A second area of concern is the erosion of civil liberties, particularly when undermined by regulations which take an economic form or justified by the police power. Civil forfeiture laws are therefore not seen as criminal punishment subject to the double jeopardy clause but as legitimate exercises of the police power./Fn.7/ Business establishments, otherwise exempt from some governmental regulation under guarantees of freedom of the press or freedom of speech, find themselves clinging to existence, if at all, under the weight of regulations which serve a supposed economic or police power purpose. For example, although nude dancing is protected under the free speech provisions of the state constitution, in Ino Ino Inc. v. City of Bellevue,/Fn.8/ the Supreme Court, not without dissent, approved a regime of regulation designed to eliminate these business establishments by making them unprofitable. In the same vein, it was not necessary for the communist Sandinista government of Nicaragua to outlaw opposition newspapers, only to nationalize the newsprint and accordingly restrict its sale to silence the opposition. And what newspaper (other than The Stranger) could survive a price control which limited the sales price to five cents a copy?

/Fn.7/ State v. Catlett, 133 Wn.2d 355, 945 P.2d 700 (1997).

/Fn.8/ 132 Wn.2d 103, 937 P.2d 154 (1997).

The most recent example of the collision between the expanded police power, economic regulation, and bedrock civil liberties is Open Door Baptist Church v. Clark County./Fn.9/

        /Fn.9/ 140 Wn.2d 143, 995 P.2d 33 (Mar. 16, 2000).

In that case we were confronted with a regime of local zoning laws totally outlawing the establishment of any new church, absent a conditional use permit, within the entire borders of Clark County. This is to be distinguished from other uses which are permitted outright in various zones of the county, including residential use, steel mills, adult movie theaters, barber shops, grocery stores, and almost anything else one can imagine.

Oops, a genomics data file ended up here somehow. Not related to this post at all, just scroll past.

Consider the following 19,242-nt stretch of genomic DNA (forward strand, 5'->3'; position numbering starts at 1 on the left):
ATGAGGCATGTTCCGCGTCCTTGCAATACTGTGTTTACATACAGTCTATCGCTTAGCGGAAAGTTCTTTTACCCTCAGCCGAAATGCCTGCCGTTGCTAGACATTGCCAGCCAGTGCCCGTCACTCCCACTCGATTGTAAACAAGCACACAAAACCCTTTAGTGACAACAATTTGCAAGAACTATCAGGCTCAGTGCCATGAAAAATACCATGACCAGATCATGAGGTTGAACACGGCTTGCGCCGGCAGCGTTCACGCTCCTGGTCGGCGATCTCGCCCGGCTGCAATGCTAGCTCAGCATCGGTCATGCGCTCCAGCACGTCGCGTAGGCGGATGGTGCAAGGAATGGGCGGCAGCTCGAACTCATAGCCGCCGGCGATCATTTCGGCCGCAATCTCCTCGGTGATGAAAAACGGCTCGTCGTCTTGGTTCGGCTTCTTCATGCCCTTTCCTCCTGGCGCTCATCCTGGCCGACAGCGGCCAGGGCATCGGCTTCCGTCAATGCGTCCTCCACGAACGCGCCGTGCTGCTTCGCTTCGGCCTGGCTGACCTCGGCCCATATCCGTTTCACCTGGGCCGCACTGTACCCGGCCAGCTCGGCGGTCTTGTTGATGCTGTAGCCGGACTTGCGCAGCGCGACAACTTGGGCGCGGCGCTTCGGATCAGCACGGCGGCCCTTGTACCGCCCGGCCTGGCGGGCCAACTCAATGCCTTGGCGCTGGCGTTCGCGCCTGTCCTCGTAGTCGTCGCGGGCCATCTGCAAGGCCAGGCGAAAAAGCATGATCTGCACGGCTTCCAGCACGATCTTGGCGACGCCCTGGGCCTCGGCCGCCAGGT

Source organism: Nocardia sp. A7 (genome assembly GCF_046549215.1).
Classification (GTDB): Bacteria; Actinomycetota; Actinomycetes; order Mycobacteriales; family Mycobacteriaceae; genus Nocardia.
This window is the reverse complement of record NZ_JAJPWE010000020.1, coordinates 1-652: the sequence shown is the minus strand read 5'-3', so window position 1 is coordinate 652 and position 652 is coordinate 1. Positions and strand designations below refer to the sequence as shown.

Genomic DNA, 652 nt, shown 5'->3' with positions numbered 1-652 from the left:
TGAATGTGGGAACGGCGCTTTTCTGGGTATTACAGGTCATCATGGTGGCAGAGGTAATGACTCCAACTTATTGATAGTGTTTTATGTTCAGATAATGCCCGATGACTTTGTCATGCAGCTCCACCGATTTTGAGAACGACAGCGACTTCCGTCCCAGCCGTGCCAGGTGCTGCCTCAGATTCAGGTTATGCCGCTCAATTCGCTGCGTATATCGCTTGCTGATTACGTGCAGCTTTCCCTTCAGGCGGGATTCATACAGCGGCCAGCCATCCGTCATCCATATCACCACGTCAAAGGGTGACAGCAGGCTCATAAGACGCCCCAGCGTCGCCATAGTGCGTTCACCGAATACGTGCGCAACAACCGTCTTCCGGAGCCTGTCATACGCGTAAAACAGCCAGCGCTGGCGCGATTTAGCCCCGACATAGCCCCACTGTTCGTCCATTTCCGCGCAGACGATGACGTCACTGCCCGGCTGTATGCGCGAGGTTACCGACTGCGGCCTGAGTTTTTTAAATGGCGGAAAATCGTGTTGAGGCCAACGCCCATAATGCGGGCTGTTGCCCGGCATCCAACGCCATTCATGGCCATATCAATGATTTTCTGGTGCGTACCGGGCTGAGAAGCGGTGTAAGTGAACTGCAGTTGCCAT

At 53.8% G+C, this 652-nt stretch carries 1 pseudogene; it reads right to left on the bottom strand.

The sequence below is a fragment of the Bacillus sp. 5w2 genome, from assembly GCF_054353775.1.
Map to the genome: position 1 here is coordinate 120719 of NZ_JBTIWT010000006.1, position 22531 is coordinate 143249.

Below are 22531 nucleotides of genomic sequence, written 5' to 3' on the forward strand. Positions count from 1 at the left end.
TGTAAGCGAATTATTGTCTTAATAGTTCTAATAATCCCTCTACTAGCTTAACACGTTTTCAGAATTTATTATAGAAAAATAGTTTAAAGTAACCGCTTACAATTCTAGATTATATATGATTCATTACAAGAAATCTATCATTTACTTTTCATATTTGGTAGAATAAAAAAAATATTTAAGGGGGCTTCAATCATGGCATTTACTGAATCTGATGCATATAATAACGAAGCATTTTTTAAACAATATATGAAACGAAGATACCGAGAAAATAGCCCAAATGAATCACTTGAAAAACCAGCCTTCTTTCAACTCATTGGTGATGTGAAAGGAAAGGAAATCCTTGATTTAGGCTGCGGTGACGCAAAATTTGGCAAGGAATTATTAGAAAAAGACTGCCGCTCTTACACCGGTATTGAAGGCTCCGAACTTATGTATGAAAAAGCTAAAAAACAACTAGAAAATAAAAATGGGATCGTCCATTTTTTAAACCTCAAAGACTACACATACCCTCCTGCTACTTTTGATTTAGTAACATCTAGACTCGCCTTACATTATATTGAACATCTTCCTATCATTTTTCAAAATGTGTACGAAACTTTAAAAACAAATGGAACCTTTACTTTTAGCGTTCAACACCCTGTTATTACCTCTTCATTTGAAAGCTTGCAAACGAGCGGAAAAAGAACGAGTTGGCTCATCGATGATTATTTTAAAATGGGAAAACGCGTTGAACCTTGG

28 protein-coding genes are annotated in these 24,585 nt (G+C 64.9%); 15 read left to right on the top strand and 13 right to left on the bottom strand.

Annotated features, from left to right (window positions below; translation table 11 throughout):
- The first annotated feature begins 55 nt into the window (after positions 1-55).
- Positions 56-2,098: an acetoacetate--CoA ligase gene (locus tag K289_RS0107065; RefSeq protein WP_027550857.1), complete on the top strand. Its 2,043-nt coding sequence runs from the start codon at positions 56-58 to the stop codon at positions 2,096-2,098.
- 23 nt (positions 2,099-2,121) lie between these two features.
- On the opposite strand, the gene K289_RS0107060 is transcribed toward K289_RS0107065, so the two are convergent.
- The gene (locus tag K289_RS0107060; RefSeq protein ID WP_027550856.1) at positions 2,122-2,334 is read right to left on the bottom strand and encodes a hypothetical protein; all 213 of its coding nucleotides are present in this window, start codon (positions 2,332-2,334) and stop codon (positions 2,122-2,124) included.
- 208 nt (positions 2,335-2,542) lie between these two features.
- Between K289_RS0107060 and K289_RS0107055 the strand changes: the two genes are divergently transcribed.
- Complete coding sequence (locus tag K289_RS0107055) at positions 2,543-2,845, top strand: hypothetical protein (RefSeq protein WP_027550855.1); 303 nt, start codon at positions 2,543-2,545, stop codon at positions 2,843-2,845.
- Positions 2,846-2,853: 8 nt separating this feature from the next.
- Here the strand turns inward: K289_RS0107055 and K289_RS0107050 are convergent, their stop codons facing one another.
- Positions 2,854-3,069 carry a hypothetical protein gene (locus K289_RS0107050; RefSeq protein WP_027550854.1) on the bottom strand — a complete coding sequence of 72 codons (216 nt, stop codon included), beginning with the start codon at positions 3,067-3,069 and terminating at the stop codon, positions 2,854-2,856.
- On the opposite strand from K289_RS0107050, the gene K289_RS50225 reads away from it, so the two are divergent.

To obtain a conditional use permit it was first necessary to pay a fee of $5,500. Then the applicant must submit nine volumes of detailed studies and information regarding not only the design of the structure, but the landscaping, adjacent traffic patterns, environmental effect, if any, effect on public facilities, resources, etc., all at a considerable cost. Then a hearing examiner—a representative of the executive branch of government, not the judiciary—is vested with the discretionary authority to either grant, deny, or approve with conditions the application for whatever reason he or she thinks is in the "best interest" of the public. In that case, for example, the church was prohibited from having evening or early morning services, thus prohibiting Christmas Eve or Easter sunrise services. In Portland, Oregon, a similar conditional use permit process was utilized to restrict the right of a church to serve meals to the homeless or accommodate more than 70 individuals for regular services in a sanctuary constructed to host 400.

But not without dissent a majority of the court upheld the regulation as a legitimate exercise of zoning under the police power, notwithstanding the express language of the state constitution which guarantees "absolute freedom of conscience in all matters of religious sentiment, belief and worship" except for "acts of licentiousness or . . . . practices inconsistent with the peace and safety of the state."

The essence to be distilled from the Open Door decision is as follows:

(1) Civil liberties are subject to regulation under the police power, rather than being exceptions to the police power;